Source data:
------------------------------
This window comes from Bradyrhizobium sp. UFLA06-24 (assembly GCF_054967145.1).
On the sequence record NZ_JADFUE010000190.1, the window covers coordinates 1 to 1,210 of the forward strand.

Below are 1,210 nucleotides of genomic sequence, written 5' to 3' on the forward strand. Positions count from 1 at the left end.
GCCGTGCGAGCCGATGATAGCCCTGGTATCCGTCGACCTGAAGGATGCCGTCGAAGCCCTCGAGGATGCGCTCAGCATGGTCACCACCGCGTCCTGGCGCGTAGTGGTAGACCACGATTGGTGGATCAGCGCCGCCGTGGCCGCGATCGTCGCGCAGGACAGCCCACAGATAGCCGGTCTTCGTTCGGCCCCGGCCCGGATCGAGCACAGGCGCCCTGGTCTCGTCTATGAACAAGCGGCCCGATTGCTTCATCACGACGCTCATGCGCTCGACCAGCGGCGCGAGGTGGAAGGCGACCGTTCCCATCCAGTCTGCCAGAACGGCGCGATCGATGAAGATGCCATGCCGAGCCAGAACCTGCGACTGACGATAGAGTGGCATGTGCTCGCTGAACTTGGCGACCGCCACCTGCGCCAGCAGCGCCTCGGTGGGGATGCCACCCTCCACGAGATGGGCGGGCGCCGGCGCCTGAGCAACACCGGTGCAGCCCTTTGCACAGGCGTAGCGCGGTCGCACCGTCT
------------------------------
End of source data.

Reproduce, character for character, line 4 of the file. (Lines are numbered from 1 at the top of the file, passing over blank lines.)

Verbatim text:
GCCGTGCGAGCCGATGATAGCCCTGGTATCCGTCGACCTGAAGGATGCCGTCGAAGCCCTCGAGGATGCGCTCAGCATGGTCACCACCGCGTCCTGGCGCGTAGTGGTAGACCACGATTGGTGGATCAGCGCCGCCGTGGCCGCGATCGTCGCGCAGGACAGCCCACAGATAGCCGGTCTTCGTTCGGCCCCGGCCCGGATCGAGCACAGGCGCCCTGGTCTCGTCTATGAACAAGCGGCCCGATTGCTTCATCACGACGCTCATGCGCTCGACCAGCGGCGCGAGGTGGAAGGCGACCGTTCCCATCCAGTCTGCCAGAACGGCGCGATCGATGAAGATGCCATGCCGAGCCAGAACCTGCGACTGACGATAGAGTGGCATGTGCTCGCTGAACTTGGCGACCGCCACCTGCGCCAGCAGCGCCTCGGTGGGGATGCCACCCTCCACGAGATGGGCGGGCGCCGGCGCCTGAGCAACACCGGTGCAGCCCTTTGCACAGGCGTAGCGCGGTCGCACCGTCT